I should tell you a bit more about the book. Robert Exley’s job in counter-terrorism is typified by the old but true joke that whenever his son asks him how his day was he replies, ‘If I told you I’d have to kill you.’ Robert and his son have little in common, Stephen taking after his late mum Mary, who was mown down by a bus in her prime, but they find a way to communicate through Stephen’s diary which he encodes using a book cipher, but conveniently leaves said book for his father to find. A copy of Marcus Aurelius’ Meditations owned by his mother is the first. Robert must however, get help from colleague Warren to decode the pages, and it is Warren who spots the trends in Stephen’s mental health before his father.
Stephen is also writing a fictionalised biography of his grandfather, Eyquem, who was a beacon keeper. Maintaining and patrolling his high point, alternating shifts with his colleague – just the two of them for six months at a time. It is Eyquem’s turn to devise some festivities the next time their replacements arrive, and he chooses to have them put on a play – which is Beckett’s Endgame. I must admit that this strand was very strange indeed, and of course, we don’t know how reliable Stephen is as a narrator. Eyquem’s tale is weirdly funny, contrasting with his son’s darker life in which he is struggling to find meaning.
Robert does have some lighter moments, particularly in the flashbacks to his life with Mary who was a philosopher at heart, like Stephen. Indeed before they married Mary and Robert had debated Cioran and the faculty of indifference in the pub! I rather liked Mary.
…she said most people never thought of indifference as a faculty. They assumed it was a given, like having brown eyes, about which there was nothing to be said worth saying. But really, she said, it’s something you have to cultivate. It takes work.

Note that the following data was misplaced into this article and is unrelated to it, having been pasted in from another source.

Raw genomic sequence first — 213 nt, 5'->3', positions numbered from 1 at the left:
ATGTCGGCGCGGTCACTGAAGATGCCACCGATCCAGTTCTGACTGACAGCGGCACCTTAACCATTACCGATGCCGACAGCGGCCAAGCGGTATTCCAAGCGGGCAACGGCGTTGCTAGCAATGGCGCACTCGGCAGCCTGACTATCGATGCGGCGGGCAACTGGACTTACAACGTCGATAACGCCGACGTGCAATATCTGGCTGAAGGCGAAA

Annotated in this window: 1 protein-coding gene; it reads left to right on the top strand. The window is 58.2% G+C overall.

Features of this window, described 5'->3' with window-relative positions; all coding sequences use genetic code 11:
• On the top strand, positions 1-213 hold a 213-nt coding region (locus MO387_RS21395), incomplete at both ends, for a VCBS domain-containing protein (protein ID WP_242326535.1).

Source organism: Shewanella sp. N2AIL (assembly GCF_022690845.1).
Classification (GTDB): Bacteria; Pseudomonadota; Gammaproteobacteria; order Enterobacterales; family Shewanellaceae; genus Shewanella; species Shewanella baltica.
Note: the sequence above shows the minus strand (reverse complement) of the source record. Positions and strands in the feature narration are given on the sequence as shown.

This is a very clever novel, keeping you on tenterhooks waiting for (
Godot) something to happen, but all the time lulling the reader, waiting for you to become indifferent to events, then BAM! Something does happen, or a revelation is made. The whole process of how the Faculty works (or doesn’t) is mentally exhausting – it’s not Big Brother, but one hopes that real life is different to both! And I haven’t even mentioned the prisoner in the basement and the game of Go that Roberts plays with him that adds yet another layer, as you consider the premise of that so simple, yet so complex ‘game’.
It’s an erudite novel, building in all these allusions to classical literature, there’s the ‘gloomy Romanian’ as Cioran is called by one of the characters, and there’s Beckett; with Endgame being a particularly apposite title (not that I’ve seen it, I just knew about the dustbins). Ware gives a list of the works that informed the book at the end.
For a non-thriller, I found this novel rather thrilling! But not in that way. Instead, I was thrilled to be made to think about all kinds of things, philosophical: from not being able to talk about what you do and the role of pessimism in modern life, practical: how book ciphers work and finding someone to play Go with, and imagined: wondering who the enemy Eyquem was looking out for was. Ware leaves the reader wanting more – and that’s a good thing! (9/10)
Source: Review copy – Thank you! Guy Ware, The Faculty of Indifference, Salt, 2019, paperback original, 320 pages.